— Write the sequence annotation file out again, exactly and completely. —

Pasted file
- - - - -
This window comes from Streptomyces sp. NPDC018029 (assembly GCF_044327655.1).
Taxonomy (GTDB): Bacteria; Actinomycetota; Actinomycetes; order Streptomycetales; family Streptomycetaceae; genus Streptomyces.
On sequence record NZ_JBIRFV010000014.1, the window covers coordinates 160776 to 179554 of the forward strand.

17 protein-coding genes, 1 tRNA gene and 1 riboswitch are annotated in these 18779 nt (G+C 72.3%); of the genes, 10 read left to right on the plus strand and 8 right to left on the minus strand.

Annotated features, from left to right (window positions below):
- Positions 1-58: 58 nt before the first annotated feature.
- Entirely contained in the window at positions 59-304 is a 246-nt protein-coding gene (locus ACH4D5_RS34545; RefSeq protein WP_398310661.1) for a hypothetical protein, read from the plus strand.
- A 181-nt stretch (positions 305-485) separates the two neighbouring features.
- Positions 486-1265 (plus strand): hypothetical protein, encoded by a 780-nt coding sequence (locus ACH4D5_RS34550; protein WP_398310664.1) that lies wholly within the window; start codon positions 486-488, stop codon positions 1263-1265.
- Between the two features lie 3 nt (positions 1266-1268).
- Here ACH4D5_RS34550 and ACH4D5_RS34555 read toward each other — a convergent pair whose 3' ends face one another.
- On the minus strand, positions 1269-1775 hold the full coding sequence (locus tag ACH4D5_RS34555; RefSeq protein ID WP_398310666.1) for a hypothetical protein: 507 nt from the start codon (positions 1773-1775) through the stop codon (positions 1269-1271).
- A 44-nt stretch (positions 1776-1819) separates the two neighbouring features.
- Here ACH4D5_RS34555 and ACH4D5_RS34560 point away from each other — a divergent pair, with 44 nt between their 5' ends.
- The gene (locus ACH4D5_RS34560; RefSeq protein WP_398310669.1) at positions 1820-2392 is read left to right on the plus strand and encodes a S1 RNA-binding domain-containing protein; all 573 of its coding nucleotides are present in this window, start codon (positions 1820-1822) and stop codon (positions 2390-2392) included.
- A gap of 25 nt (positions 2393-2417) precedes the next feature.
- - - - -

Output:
This window comes from Streptomyces sp. NPDC018029 (assembly GCF_044327655.1).
Taxonomy (GTDB): Bacteria; Actinomycetota; Actinomycetes; order Streptomycetales; family Streptomycetaceae; genus Streptomyces.
On sequence record NZ_JBIRFV010000014.1, the window covers coordinates 160776 to 179554 of the forward strand.

17 protein-coding genes, 1 tRNA gene and 1 riboswitch are annotated in these 18779 nt (G+C 72.3%); of the genes, 10 read left to right on the plus strand and 8 right to left on the minus strand.

Annotated features, from left to right (window positions below):
- Positions 1-58: 58 nt before the first annotated feature.
- Entirely contained in the window at positions 59-304 is a 246-nt protein-coding gene (locus ACH4D5_RS34545; RefSeq protein WP_398310661.1) for a hypothetical protein, read from the plus strand.
- A 181-nt stretch (positions 305-485) separates the two neighbouring features.
- Positions 486-1265 (plus strand): hypothetical protein, encoded by a 780-nt coding sequence (locus ACH4D5_RS34550; protein WP_398310664.1) that lies wholly within the window; start codon positions 486-488, stop codon positions 1263-1265.
- Between the two features lie 3 nt (positions 1266-1268).
- Here ACH4D5_RS34550 and ACH4D5_RS34555 read toward each other — a convergent pair whose 3' ends face one another.
- On the minus strand, positions 1269-1775 hold the full coding sequence (locus tag ACH4D5_RS34555; RefSeq protein ID WP_398310666.1) for a hypothetical protein: 507 nt from the start codon (positions 1773-1775) through the stop codon (positions 1269-1271).
- A 44-nt stretch (positions 1776-1819) separates the two neighbouring features.
- Here ACH4D5_RS34555 and ACH4D5_RS34560 point away from each other — a divergent pair, with 44 nt between their 5' ends.
- The gene (locus ACH4D5_RS34560; RefSeq protein WP_398310669.1) at positions 1820-2392 is read left to right on the plus strand and encodes a S1 RNA-binding domain-containing protein; all 573 of its coding nucleotides are present in this window, start codon (positions 1820-1822) and stop codon (positions 2390-2392) included.
- A gap of 25 nt (positions 2393-2417) precedes the next feature.